The common theme is that Mazda is more stylish for the same price. As for safety, I feel that the bigger the car the safer, because there’s more room between me and the chassis. If you get a Kona with a power seat, it can be raised quite far. I’m not particularly short, but I enjoy better visibility in the tallest position, so I always cranked it up to the max.
 

·
Registered
Joined
·
95 Posts
Don't forget that with AWD you get the much better independent rear suspension which is head and shoulders better than the torsion beam in the FWD.

Pat
 

·
Registered
Joined
·
30 Posts
Yah, I somehow liked the more snugly feel of the CX-3, makes me feel safer 😅 However I feel like in the CX-3 the seat is a bit lower than in the Kona (I would likely need a cushion on the seat) so Kona will probably end up being the winner. Also I would need to get a pre-owned CX-3 (as the CX-30 is too big) whereas I can easily find a new Kona around here for the same price. It's a tough choice though as the interior design of Mazda is nicer.
CA's road closures are more restrictive than most states with snow. If you go to the mountains in winter, get AWD.
 

·
Registered
Joined
·
60 Posts
Hello, I am looking to purchasing a KONA and I am not sure whether I should go for the AWD or FWD model. I kept reading many articles differentiating the two and explaining the benefits of AWD however I am still having a hard time figuring out what would be better for my use case.

I just moved to California and looking to live somewhere in the Santa Cruz mountains, so need something to drive up windy, mountain roads (most of them paved, but there will be the occasional gravel ones). I only drove small economy cars before in my life (I am also quite small hehe), but the rental company here gave me a Kona which I've been driving in the mountains for 2 weeks (in my house research). I absolutely love it, it's bigger than anything I drove before, but I really like that I am a bit higher up and not feeling as small between the huge cars in the US (I am coming from Europe where cars are smaller....). It drives like a small car and I felt quite stable in it on the windy mountain roads (it's a FWD model).

I will need the car for:
  • regular trips from the mountains to the city or beach every few days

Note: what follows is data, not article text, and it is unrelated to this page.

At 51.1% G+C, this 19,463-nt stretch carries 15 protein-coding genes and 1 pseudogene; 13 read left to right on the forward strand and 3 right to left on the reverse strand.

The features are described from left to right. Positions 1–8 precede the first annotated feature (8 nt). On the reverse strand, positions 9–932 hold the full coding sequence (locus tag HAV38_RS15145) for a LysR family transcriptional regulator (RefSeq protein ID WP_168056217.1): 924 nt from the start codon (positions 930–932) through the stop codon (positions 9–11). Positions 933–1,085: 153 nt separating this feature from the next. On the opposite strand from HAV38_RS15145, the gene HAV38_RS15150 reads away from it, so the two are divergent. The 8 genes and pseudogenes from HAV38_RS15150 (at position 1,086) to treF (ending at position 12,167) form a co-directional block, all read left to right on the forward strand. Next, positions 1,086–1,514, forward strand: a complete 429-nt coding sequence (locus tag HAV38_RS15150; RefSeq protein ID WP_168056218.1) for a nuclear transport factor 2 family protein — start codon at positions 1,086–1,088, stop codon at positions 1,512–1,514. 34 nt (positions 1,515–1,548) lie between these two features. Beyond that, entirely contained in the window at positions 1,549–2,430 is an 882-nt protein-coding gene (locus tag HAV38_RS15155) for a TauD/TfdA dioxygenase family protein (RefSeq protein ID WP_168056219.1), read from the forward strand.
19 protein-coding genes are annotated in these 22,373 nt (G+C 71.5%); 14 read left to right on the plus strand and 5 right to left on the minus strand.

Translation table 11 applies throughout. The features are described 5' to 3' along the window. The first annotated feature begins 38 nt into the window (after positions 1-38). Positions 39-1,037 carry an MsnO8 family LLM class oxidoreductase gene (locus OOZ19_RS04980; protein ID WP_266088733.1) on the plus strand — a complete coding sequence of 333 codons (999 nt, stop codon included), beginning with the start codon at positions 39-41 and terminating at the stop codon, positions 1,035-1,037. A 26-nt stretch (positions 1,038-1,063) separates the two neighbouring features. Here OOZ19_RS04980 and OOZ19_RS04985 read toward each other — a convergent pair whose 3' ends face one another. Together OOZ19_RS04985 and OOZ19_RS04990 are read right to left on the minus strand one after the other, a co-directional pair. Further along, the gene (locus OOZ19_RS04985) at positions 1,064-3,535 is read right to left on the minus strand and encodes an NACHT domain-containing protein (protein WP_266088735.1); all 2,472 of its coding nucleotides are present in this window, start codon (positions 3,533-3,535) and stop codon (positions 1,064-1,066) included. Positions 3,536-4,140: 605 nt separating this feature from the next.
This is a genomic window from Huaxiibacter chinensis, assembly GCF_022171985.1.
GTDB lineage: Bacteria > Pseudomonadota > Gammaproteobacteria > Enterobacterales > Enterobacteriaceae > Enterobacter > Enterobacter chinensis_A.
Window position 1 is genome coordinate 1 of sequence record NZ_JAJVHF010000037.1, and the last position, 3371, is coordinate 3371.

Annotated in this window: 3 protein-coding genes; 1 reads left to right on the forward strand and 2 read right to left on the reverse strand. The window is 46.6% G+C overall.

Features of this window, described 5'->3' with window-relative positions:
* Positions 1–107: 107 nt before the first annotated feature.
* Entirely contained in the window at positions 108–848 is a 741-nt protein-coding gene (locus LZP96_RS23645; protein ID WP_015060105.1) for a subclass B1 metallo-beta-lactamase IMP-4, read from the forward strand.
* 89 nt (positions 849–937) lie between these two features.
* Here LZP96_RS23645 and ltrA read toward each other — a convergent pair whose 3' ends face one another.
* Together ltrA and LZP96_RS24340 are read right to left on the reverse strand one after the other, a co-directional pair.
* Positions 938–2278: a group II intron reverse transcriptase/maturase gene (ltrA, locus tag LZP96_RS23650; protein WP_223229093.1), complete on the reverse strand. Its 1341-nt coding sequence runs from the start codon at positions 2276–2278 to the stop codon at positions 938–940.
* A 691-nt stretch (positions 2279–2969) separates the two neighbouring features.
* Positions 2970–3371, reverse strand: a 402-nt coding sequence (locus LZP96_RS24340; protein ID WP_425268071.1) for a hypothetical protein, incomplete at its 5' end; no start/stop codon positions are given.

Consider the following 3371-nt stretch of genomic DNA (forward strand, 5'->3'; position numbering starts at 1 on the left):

• exploring the mountain regions in california, sometimes going in more remote and uneven roads (i do like a good hike, and not sure what % of good hiking spots are reachable on paved roads)

In principle I don't anticipate driving in snowy or icy conditions too often if ever, but might be on gravel occasionally (as I am not a confident driver I will probably not go fully off-road unless it feels safe). The most important thing for me is to have a car that improves my confidence while driving, is easy to manouvre and feels stable on mountain roads. Would AWD give me that additional safety and stability or will it feel clunkier in turns?

Any help would be appreciated :)

Thank you,
Alexandra
I much prefer the AWD and a Turbo Kona. It's not heavy to me, it holds the curves better, it allows that extra power when needed, and you'll need it. I average 36 mpg on combo road trips... An AWD Turbo may hold it's value better as well. I'm 5'2" and being able to raise the seat higher is a huge plus. Good luck!
 

·
Registered
Joined
·
2 Posts
I have a 2020 Kona with AWD, my daughter has a 2019 Kona with fwd. we live in the Midwest and get a fair amount of snow but that's not why I got the AWD as I have been driving fwd cars since the 80s and know how to drive in the snow. I test drove the AWD and drove my daughter's car on multiple occasions and liked the feel of the independent rearsuspension better for handling
 

·
Registered
Joined
·
7 Posts
Hello, I am looking to purchasing a KONA and I am not sure whether I should go for the AWD or FWD model. I kept reading many articles differentiating the two and explaining the benefits of AWD however I am still having a hard time figuring out what would be better for my use case.

I just moved to California and looking to live somewhere in the Santa Cruz mountains, so need something to drive up windy, mountain roads (most of them paved, but there will be the occasional gravel ones). I only drove small economy cars before in my life (I am also quite small hehe), but the rental company here gave me a Kona which I've been driving in the mountains for 2 weeks (in my house research). I absolutely love it, it's bigger than anything I drove before, but I really like that I am a bit higher up and not feeling as small between the huge cars in the US (I am coming from Europe where cars are smaller....). It drives like a small car and I felt quite stable in it on the windy mountain roads (it's a FWD model).

I will need the car for:
  • regular trips from the mountains to the city or beach every few days